An authoritative new history of the vampire, two hundred years after it first appeared on the literary scene
Published to mark the bicentenary of John Polidori's publication of The Vampyre, Nick Groom's detailed new account illuminates the complex history of the iconic creature. The vampire first came to public prominence in the early eighteenth century, when Enlightenment science collided with Eastern European folklore and apparently verified outbreaks of vampirism, capturing the attention of medical researchers, political commentators, social theorists, theologians, and philosophers. Groom accordingly traces the vampire from its role as a monster embodying humankind's fears, to that of an unlikely hero for the marginalized and excluded in the twenty-first century.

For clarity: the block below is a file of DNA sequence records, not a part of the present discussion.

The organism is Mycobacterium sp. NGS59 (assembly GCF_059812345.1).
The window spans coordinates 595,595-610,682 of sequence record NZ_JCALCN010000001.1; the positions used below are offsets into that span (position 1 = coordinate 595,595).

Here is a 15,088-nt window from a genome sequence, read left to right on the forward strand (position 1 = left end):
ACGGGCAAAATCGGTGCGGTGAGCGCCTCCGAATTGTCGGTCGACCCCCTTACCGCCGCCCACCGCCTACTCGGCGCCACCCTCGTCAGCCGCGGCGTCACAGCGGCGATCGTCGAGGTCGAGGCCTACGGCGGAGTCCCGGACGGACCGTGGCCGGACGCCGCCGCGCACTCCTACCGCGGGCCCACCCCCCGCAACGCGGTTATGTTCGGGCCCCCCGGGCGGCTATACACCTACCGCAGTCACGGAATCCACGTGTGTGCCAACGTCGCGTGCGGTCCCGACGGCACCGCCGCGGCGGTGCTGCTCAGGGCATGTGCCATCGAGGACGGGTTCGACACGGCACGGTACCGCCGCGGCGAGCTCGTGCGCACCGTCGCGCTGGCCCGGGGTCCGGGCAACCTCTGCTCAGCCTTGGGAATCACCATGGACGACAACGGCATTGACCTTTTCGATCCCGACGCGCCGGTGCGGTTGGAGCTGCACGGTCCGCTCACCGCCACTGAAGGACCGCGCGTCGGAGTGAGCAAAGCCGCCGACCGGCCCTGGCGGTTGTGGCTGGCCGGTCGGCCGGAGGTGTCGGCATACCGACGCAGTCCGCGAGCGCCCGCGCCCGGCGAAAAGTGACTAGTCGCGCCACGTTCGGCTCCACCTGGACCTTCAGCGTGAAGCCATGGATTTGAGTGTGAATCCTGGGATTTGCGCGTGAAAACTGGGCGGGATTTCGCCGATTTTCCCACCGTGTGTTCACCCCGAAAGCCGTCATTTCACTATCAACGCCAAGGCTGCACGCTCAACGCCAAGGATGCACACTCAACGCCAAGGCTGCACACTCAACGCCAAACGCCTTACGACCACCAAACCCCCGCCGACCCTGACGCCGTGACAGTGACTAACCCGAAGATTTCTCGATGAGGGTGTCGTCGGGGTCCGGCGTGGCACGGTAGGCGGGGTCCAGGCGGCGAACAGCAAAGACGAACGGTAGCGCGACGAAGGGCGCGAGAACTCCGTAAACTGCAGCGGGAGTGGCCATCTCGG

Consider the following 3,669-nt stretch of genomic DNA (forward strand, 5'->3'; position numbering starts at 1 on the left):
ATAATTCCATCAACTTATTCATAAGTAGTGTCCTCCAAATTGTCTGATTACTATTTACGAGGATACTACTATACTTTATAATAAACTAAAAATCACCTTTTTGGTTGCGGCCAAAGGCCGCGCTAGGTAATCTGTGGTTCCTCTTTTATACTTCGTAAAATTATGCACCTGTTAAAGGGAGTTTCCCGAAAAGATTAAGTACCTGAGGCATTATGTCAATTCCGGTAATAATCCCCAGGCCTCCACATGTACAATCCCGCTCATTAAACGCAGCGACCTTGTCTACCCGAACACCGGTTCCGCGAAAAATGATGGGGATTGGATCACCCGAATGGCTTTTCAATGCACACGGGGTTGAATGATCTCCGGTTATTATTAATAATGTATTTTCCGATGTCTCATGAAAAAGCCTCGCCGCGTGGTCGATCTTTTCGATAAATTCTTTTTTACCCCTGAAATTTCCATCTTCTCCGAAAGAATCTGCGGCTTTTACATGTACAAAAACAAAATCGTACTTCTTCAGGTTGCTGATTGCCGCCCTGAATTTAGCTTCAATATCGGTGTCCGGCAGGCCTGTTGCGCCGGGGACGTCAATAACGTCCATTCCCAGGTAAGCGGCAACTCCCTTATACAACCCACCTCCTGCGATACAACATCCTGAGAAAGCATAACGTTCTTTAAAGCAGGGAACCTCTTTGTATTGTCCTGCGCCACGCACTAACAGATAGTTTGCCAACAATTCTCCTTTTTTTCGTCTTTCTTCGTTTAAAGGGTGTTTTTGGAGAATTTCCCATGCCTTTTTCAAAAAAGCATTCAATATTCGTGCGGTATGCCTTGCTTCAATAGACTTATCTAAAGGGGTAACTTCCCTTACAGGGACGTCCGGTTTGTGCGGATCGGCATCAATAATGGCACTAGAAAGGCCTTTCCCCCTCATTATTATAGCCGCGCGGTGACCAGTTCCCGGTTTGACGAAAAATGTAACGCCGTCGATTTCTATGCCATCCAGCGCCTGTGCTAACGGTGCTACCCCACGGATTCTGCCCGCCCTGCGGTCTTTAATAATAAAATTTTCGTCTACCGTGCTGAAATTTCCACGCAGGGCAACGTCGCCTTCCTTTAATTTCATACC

Drawing on literary and artistic representations, as well as medical, forensic, empirical, and sociopolitical perspectives, this rich and eerie history presents the vampire as a strikingly complex being that has been used to express the traumas and contradictions of the human condition.